Countering terrorism in the EU

In Europe, calls for measures to increase effective international counter-terrorism activities grow ever louder. However, the transnational nature of modern, fourth wave terrorism poses individual states with great difficulties in confronting global terrorists in isolation. Intelligence-sharing and judicial cooperation between states would appear to be the key to combating the threat posed to freedom and security. While attacks against public transportation systems are unfortunately not a new phenomenon, coordination between Member States on the possibility of a terrorist attack using non-conventional weapons such as chemical, biological, radiological or even nuclear materials is also now urgently needed.

European Parliamentary Research Service Blog

Written by Clare Ferguson,

Minute of silence to commemorate the victims of the terrorist attacks in Brussels European Union 2016 – Source : EP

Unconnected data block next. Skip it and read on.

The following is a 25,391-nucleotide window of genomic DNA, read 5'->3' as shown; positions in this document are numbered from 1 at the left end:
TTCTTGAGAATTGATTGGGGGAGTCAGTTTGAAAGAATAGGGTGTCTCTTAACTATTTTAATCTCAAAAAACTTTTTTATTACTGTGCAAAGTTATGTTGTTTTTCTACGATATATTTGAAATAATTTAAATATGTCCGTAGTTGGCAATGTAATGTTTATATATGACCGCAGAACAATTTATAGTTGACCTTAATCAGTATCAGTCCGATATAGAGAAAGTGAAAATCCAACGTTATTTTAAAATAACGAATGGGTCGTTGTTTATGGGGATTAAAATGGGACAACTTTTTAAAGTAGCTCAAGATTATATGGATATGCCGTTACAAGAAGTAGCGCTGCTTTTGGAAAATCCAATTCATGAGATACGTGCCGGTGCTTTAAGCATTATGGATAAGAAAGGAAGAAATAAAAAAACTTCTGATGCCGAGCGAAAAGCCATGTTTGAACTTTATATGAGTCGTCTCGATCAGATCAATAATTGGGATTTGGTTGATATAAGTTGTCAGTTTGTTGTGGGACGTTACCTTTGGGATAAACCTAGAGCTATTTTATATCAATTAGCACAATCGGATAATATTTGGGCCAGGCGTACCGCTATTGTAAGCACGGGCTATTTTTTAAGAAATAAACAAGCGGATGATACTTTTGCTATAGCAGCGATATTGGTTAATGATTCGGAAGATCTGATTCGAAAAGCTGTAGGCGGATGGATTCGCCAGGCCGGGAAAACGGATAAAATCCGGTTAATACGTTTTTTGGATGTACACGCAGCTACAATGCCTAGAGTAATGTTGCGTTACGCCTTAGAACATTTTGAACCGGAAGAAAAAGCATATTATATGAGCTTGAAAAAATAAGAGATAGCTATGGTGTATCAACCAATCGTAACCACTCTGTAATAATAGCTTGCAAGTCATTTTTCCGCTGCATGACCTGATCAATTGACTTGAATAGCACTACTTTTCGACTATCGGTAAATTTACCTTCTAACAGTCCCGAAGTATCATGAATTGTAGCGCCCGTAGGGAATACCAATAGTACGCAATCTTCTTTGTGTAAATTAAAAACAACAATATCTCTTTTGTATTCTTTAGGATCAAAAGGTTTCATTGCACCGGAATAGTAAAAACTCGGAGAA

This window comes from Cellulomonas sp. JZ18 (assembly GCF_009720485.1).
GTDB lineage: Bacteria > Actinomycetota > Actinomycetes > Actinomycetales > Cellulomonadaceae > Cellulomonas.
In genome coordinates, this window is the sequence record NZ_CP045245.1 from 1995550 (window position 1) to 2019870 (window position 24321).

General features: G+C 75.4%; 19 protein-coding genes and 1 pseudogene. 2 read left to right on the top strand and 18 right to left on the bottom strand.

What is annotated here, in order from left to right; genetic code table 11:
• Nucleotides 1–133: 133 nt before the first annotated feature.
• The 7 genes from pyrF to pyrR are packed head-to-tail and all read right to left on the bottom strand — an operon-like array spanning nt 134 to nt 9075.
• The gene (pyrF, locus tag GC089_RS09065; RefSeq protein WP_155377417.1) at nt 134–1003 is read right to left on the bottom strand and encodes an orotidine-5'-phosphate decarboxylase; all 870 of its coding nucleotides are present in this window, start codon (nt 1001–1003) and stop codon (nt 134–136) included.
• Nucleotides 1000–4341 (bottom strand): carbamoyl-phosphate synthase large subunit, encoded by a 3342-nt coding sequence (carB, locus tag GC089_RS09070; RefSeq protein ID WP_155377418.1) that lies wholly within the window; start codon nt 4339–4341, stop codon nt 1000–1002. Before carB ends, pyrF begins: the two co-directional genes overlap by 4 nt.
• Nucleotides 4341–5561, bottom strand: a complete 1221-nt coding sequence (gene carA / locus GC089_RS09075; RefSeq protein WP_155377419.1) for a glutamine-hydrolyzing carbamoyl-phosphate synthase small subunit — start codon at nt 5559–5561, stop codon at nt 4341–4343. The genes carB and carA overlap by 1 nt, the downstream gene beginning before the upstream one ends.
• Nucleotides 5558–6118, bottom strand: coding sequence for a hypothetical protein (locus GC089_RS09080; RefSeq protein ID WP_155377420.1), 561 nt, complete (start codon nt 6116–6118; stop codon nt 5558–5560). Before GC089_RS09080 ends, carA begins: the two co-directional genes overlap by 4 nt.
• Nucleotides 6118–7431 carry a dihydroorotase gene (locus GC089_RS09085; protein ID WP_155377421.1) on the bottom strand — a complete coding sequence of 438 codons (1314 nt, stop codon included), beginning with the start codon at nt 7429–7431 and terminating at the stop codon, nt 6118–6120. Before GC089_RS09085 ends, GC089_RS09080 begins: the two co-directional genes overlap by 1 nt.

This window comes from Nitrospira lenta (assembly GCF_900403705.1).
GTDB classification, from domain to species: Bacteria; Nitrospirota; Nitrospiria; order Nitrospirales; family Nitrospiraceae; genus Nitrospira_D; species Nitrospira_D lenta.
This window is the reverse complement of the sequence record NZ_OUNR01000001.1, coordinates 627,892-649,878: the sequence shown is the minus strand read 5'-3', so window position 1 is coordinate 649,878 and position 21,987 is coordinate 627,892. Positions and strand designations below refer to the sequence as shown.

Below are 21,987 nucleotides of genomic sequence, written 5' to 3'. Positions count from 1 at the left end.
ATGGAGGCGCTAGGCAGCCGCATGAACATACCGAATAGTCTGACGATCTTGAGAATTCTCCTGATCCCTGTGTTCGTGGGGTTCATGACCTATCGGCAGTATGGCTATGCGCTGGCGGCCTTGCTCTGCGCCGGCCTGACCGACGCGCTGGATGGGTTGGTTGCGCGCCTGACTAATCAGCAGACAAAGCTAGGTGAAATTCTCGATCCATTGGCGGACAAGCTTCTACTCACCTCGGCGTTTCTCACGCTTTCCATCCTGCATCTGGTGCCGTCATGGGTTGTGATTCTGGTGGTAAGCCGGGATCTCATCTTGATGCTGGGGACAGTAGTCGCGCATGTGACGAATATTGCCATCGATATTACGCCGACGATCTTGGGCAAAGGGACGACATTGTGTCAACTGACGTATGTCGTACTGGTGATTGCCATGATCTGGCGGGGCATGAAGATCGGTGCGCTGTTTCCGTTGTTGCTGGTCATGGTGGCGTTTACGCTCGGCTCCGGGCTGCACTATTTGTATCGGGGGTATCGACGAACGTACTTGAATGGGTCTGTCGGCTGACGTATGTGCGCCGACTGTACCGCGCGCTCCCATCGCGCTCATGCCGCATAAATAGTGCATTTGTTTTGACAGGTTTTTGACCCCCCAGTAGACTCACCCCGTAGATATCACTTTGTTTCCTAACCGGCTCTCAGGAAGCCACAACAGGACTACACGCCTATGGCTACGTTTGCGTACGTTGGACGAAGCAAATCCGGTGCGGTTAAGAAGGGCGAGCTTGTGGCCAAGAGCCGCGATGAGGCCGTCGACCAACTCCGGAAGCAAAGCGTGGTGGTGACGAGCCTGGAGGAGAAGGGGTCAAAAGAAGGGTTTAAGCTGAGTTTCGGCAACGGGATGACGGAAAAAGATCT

Although no agreed definition of terrorism yet exists, modern international terrorism continues to pose a considerable threat to democracy, freedom and security globally. Terrorists such as ISIL/Da’esh continue to strike soft targets worldwide, murdering civilians of many nationalities. The number of people killed and the number of countries affected continues to grow. The trend suggests that further attacks are likely, as recent events in Belgium have made all too clear. In Europe, calls for measures to increase effective international counter-terrorism activities grow ever louder. However, the transnational nature of modern, fourth wave terrorism poses individual states with great difficulties in confronting global terrorists in isolation. Intelligence-sharing and judicial cooperation between states would appear to be the key to combating the threat posed to freedom and security. While attacks against public transportation systems are unfortunately not a new phenomenon, coordination between…

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